During our interview, I suggested to Hansji that he had one of the least revealing Linked-In pages ever. He laughed and took it as a compliment. But slowly an impressive personal and professional resume started to evolve. From a business perspective, Hansji and J Street Hospitality have plenty of experience to transform the 7,000 square foot Villa Capri space into an upscale hotel that Coronado residents and visitors alike will enjoy. In seven years, J Street, along with Delawie Architects, have completed 10 hotel projects in San Francisco and San Diego. Some of the San Diego hotel projects have included the Residence Inn, the Courtyard, the Moxy, and Hotel Z, all located on Sixth Avenue.
One revealing thought on Linked-In Hansji included about his firm said, “J Street focuses their efforts on urban locations in high barrier to entry markets.” Hansji explained the concept from his perspective. “The harder, the more complicated, the more difficult the deal, the more it attracts me. Some of the stuff I have gotten into is pretty mind-blowing. I look back and think, ‘Why on earth did I get into that?’ It’s all about the effort you want to provide. The more variable effort you put forward, the more value you create. The assessment and the risk others would take is a key driver for us. Early in my career, I took more calculated risk and assumed a higher risk profile. I’ve become a little more guarded, but the risk is still there.”
In addition to the Villa Capri, J Street Hospitality has hotel projects currently underway at Sixth and G in San Diego, Ninth and Island in San Diego, and in the Transbay District of San Francisco.
Which brings us back to the Villa Capri and how the property came to his attention. “It was a family generational transaction we got involved with, that was fair to all parties.”
Hansji discussed the exterior design features of the Villa Capri. “The exterior design is not consistent with most buildings in Coronado. At my direction, we steered away from the homogenous feel most buildings have, not in a bad way, to stand out. We look like the Del and the Glorietta Bay Inn, but not really and we have our own identity. Our goal is to make everything stand out. Like the Japanese garden it used to be. We want to have a relatively clean palate. The rooftop bar has a Villa Capri feel to it, in Italian modern. The rooms are Zen, tranquil and quiet. There are some design influences from hotels in Tokyo.”
Among the major changes to the location are getting incoming cars to the property immediately off of Orange Avenue/State Route 75 into a turn-in area in front. In addition, a turntable for cars in the basement parking area will head cars face-out into traffic when they leave the hotel, as opposed to having them back out onto Orange Avenue. “Parking was a big thing,” Hansji said, perhaps as a form of understatement. The hotel will have 21 underground parking spots and one ADA accessible parking spot, which complies with the city’s code.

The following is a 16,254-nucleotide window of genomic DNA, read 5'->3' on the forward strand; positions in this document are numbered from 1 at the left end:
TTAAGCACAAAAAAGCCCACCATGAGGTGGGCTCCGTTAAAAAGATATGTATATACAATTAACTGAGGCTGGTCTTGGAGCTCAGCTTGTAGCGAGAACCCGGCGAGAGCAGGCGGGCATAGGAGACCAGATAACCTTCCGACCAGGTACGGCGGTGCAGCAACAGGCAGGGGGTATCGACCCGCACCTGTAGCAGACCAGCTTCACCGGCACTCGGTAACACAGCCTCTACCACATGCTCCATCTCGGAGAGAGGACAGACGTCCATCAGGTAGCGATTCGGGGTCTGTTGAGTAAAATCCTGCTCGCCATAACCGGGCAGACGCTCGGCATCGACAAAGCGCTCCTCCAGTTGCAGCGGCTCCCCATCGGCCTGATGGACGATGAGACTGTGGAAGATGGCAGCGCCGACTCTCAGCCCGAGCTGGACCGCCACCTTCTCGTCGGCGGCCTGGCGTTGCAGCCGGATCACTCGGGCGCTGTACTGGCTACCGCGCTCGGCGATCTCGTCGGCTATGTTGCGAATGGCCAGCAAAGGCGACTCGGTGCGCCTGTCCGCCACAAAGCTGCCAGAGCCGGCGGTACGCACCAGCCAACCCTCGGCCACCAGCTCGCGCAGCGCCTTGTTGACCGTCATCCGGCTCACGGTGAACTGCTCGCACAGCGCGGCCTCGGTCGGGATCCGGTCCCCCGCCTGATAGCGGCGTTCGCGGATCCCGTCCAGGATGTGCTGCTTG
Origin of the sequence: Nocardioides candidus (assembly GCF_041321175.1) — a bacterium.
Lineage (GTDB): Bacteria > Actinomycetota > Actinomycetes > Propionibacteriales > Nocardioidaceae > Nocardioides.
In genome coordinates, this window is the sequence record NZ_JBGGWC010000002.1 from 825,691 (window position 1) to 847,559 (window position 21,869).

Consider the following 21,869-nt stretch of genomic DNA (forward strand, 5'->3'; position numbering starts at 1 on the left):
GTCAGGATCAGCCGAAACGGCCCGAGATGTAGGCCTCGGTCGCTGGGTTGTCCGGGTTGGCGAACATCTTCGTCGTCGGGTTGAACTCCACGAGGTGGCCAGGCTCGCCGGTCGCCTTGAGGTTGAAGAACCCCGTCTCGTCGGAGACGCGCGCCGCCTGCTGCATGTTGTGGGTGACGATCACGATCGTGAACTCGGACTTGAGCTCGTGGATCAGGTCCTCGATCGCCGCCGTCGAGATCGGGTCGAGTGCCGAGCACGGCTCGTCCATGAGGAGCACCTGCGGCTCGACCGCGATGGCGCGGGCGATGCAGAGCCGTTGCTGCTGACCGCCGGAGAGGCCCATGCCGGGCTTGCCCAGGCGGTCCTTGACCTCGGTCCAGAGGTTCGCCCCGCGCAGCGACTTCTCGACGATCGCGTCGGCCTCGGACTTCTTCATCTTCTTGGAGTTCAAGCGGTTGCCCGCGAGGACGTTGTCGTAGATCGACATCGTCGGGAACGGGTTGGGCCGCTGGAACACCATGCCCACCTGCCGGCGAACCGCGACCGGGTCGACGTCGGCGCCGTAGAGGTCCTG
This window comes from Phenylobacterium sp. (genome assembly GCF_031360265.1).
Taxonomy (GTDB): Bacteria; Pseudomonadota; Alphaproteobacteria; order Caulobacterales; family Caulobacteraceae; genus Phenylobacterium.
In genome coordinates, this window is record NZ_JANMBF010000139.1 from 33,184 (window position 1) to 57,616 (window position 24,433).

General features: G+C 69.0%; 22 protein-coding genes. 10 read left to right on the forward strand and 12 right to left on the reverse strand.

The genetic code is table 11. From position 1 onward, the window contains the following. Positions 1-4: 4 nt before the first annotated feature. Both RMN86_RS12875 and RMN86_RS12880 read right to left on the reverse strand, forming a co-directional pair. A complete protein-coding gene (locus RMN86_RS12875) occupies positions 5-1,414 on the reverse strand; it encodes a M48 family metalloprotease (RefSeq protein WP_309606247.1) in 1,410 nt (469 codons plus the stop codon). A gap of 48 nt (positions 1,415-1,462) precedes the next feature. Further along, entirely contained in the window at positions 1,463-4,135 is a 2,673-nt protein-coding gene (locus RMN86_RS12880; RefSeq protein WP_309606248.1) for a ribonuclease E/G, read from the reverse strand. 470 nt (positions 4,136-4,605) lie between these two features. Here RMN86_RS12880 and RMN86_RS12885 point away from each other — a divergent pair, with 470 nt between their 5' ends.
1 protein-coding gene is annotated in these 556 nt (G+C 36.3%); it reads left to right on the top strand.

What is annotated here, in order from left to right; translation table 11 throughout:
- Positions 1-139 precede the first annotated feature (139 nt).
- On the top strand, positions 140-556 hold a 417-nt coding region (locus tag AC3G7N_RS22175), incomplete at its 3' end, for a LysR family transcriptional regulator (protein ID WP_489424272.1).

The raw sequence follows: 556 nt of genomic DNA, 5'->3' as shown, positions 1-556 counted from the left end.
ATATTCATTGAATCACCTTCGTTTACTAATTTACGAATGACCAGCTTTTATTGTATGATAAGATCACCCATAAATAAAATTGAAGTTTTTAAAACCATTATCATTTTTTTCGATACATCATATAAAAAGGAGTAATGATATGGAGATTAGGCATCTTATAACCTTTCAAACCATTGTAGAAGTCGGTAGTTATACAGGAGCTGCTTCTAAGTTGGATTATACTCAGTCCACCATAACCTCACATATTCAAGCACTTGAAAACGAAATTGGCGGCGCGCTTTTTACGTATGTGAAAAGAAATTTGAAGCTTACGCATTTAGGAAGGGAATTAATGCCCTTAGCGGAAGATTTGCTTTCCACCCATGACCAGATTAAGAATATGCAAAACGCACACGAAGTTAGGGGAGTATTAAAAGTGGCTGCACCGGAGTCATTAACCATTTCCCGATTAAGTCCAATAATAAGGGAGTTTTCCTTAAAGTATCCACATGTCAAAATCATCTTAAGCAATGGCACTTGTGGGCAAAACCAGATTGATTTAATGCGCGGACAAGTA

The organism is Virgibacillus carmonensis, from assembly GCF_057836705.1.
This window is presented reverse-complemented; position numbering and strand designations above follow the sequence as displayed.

As for the overall design, Hanji added, “And it took us almost a year to get the design right. We went through 15 iterations and we were at 75 percent getting it right. To get the other 25 percent, we went above and beyond the comments the Design Review Commission made. We made the space functional and useful. The Courtyard (another J Street project) is 14 stories tall on 5,000 square feet. We are doing 22 stories on 4,000 square feet in San Francisco. Small spaces are just, to me, a little more of a puzzle. Frank Ternasky from Delawie has done every one of our projects.”
Another feature of note for the new Villa Capri is the rooftop bar, which Hansji described. “The bar was designed for easy access for members of the community and visitors alike. I think it will provide the No. 1 local spot for rooftop gatherings. We don’t have any space in Coronado to have a bite to eat, drink and stare at the water from an elevated perspective. You will be able to see the Bay and Mexico. That doesn’t exist now. If you have a family coming to town, the Villa Capri will be a really nice place to stay. It’s an alternative place for members of the community and all of our rooms will be 260 square feet.”
Hanji and J Street acquired the property in October 2017 and from demolition of the existing building to the opening of the new Villa Capri will be approximately 18 months. In between Hansji, Ternasky and their cadre of support personnel will appear before Design Review, which they passed with flying colors; then Historic Resources for a review of the two iconic neon signs that currently adorn the hotel and will be part of the new Villa Capri; the Planning Commission; and finally the City Council for a variance for the city’s four-floor building height limit. Current plans call for the Villa Capri to be four stories tall and 40 feet in height, while city code limits buildings to three stories and 40 feet.
Hansji said as we concluded, “I am rarely involved in projects that I have emotion attached to and I have that with the Villa Capri. I am personally vested in seeing this project being done the right way. It could provide a very different experience for everyone. It’s will be a great destination and I think a cool, good place to hang out. It’s going to elevate the public’s experience and the Coronado community deserves it.”